Friday, April 29, 2011

Secure JDBC connection to MySQL from GlassFish

Introduction

Following up my article on Secure JDBC connection to MySQL from Java, It is often the case you Java code will not be connecting to the database directly but instead will lookup a connection from a container managed connection pool.  This article describes how to configure a GlassFish connection pool to connect to MySQL securely using keystore/truststore SSL keys.  Thanks much to Thomas Schaefer for this information.

GlassFish Connection Pool

Using the GlassFish administrator, creating a Connection Pool of MySQL database connections is easy.  To secure the communication, go to the "Additional Properties" tab and add these additional properties, of course replace the values between the [] with your own.


Name                               Value
requireSSL                         true
useSSL                             true
trustCertificateKeyStorePassword   [password_to_truststore]
clientCertificateKeyStoreUrl       file:/c:/temp/keystore.jks
clientCertificateKeyStoreType      JKS
clientCertificateKeyStorePassword  [password_to_keystore]
trustCertificateKeyStoreType       JKS
password                           [database_user_password]
trustCertificateKeyStoreUrl        file:/c:/temp/cacerts.jks  
user                               [databse_user_name]
url                                jdbc:mysql://[server_name]

The keystore.jks and cacerts.jks files are the tricky part of this configuration.  How you use them will depend on your situation but in general, cacerts.jks will have your certificate authority added to it and keystore.jks will have a certificate added to it signed by your certificate authority.  When the JDBC driver attempts to connect to the database, the certificate from keystore.jks is presented to the database server and the database server accepts it since the certificate was signed by your certificate authority.  In the same way, the database server will present a certificate to the GlassFish server and GlassFish will accept it because your certificate authority is in cacerts.jks.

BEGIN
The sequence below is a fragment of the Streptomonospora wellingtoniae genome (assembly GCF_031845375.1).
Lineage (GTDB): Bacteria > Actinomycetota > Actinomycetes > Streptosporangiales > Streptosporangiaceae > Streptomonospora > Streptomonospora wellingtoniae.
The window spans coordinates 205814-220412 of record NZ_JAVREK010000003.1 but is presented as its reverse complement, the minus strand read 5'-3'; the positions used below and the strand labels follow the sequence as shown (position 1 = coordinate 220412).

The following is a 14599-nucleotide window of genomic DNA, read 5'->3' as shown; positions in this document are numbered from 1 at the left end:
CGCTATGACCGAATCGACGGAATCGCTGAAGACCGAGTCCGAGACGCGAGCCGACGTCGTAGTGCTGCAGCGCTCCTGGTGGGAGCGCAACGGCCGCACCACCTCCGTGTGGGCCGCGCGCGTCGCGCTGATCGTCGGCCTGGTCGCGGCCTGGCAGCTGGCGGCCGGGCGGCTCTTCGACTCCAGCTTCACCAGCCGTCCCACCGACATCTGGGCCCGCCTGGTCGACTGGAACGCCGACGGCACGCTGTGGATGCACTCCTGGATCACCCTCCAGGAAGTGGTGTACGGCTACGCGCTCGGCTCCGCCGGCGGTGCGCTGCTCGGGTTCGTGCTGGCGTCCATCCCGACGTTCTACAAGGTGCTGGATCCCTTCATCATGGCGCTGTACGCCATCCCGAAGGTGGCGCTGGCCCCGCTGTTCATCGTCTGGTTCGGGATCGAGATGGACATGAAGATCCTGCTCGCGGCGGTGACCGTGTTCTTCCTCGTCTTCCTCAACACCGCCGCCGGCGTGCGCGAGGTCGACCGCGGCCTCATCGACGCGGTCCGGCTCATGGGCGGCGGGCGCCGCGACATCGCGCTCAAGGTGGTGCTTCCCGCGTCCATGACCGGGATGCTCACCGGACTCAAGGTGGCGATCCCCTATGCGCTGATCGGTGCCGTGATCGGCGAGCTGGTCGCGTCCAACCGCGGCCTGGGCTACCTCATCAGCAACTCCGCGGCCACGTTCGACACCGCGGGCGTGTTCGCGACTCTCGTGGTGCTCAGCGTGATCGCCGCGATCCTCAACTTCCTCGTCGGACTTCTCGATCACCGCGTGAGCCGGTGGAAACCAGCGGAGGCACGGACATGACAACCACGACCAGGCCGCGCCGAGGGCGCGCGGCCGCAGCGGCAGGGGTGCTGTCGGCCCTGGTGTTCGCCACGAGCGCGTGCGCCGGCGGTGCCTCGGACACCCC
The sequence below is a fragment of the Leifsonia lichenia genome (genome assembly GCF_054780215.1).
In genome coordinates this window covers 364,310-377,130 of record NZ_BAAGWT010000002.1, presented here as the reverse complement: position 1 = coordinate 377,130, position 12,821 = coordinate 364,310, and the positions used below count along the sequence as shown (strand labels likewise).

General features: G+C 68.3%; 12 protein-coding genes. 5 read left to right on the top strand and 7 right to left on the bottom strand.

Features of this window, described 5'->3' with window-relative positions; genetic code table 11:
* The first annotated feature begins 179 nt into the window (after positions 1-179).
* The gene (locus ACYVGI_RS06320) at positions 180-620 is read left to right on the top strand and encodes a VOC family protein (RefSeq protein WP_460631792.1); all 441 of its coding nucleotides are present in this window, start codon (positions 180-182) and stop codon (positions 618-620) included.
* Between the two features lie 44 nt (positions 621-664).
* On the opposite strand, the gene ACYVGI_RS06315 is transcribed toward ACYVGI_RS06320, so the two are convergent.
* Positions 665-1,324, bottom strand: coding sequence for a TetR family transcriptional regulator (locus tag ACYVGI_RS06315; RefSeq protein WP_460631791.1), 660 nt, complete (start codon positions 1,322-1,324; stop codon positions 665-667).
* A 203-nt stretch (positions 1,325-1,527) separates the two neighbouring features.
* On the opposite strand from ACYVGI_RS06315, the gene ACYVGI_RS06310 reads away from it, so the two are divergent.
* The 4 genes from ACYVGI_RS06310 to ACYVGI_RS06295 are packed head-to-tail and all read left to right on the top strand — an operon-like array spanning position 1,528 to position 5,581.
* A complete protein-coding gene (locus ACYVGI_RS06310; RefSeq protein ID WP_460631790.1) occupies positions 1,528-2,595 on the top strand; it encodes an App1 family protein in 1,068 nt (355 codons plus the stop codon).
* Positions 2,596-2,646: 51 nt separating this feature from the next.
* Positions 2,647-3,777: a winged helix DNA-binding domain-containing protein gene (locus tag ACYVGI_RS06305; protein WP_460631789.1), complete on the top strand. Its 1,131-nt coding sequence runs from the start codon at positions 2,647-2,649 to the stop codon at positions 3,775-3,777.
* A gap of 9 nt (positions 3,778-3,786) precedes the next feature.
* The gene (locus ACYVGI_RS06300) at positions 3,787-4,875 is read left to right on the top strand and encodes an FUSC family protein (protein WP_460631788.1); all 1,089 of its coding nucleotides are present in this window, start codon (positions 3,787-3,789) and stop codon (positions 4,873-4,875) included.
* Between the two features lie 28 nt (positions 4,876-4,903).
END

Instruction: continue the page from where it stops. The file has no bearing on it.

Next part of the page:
Tuesday, April 26, 2011

Secure JDBC connection to MySQL from Java

Introduction

Connecting to a database with JDBC is easy but gets a little more complicated if a secure connection is needed.  This is how a secure connection to MySQL is established using keystore/truststore SSL keys.  Overall, nothing too spectacular here but a useful reference.

Java

The Java code to get a secure JDBC connection to MySQL is easy.  It is a matter of adding properties to the URL connection string which inform the MySQL JDBC driver to use a secure connection.

  String username = "[USERNAME]";
  String password = "[PASSWORD]";

        
  StringBuilder url = new StringBuilder();
  url.append("jdbc:mysql://[SERVER]/[SCHEMA]?")
     .append("useSSL=true&")
     .append("requireSSL=true&")
  ;

   

  Connection conn = DriverManager.getConnection(url.toString(), username, password);

System Properties

The properties on the URL connection string tell the MySQL JDBC driver to use a secure connection but you still need to tell your application where the keystore/truststore SSL keys are located.  Do this using the following system properties when you start the JVM.

  -Djavax.net.ssl.trustStore=C:\temp\cacerts.jks 
  -Djavax.net.ssl.trustStorePassword=[PASSWORD]
  -Djavax.net.ssl.keyStore=C:\temp\keystore.jks 
  -Djavax.net.ssl.keyStorePassword=[PASSWORD]

These files will of course need the the keys off your MySQL server.